The Importance of Polymer Topology in Shear Fluid Experiments

The study of fluid shear experiments and the behavior of matter under shear forces is crucial in various fields, including rheology. One important aspect that has recently gained attention is the consideration of polymer topology, specifically utilizing ring polymers in computer simulation experiments. These ring polymers, consisting of closed loops without free ends, have shown unique dynamic patterns under shear forces, which could have significant implications on the rheological properties of fluids.

In the recent research conducted by Reyhaneh Farimani and Christos Likos, two types of connected ring pairs were considered: bonded rings (BRs) with chemical linkages and polycatenanes (PCs) with mechanical linkages via a Hopf link. By focusing on hydrodynamic interactions and employing appropriate simulation techniques, the researchers were able to observe distinct dynamic patterns in these topologically modified polymers under shear.

The results of the study revealed unexpected dynamic patterns in both BRs and PCs, termed gradient-tumbling and slip-tumbling, respectively. The behavior of BR molecules involved continuous gradient-tumbling motion under shear, while PCs exhibited a fixed, stretched, and non-tumbling conformation. The unique modes of motion observed in these ring polymers highlight the significance of the interplay between hydrodynamics and polymer architecture.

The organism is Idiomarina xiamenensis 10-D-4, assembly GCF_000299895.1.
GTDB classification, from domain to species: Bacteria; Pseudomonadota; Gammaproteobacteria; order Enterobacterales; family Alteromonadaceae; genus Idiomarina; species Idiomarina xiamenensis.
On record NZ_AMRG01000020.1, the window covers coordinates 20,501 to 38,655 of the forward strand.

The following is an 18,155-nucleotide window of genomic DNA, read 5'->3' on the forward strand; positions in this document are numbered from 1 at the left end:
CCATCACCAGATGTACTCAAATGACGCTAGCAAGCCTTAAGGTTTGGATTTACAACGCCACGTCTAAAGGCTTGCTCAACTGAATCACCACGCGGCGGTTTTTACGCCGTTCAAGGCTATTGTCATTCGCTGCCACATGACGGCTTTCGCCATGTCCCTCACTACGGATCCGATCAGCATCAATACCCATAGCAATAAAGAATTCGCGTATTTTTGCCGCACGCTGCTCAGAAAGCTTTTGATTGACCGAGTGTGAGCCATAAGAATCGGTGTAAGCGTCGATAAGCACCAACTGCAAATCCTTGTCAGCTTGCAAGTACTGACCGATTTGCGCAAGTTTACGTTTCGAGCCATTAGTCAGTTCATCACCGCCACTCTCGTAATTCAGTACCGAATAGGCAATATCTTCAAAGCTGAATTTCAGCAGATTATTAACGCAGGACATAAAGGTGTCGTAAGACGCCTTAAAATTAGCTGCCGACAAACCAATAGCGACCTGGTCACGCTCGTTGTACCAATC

The different tumbling motions and structures of BRs and PCs could potentially influence the shear viscosity of highly concentrated solutions or polymer melts. BRs release internal stresses by tumbling, leading to lower viscosity, while PCs store stresses permanently, resulting in higher viscosity. This suggests that the polymer topology plays a crucial role in determining the mechanical properties of the solution under shear forces.

The study conducted by the University of Vienna, the Sharif University of Technology, and the International School of Advanced Studies sheds light on the importance of polymer topology in shear fluid experiments. The unique dynamic patterns observed in ring polymers under shear forces emphasize the need for further experimental and theoretical studies to explore the influence of polymer architecture on rheological properties. The findings pave the way for a deeper understanding of fluid behavior at the molecular level and its implications on various applications in industrial processes and medicine.


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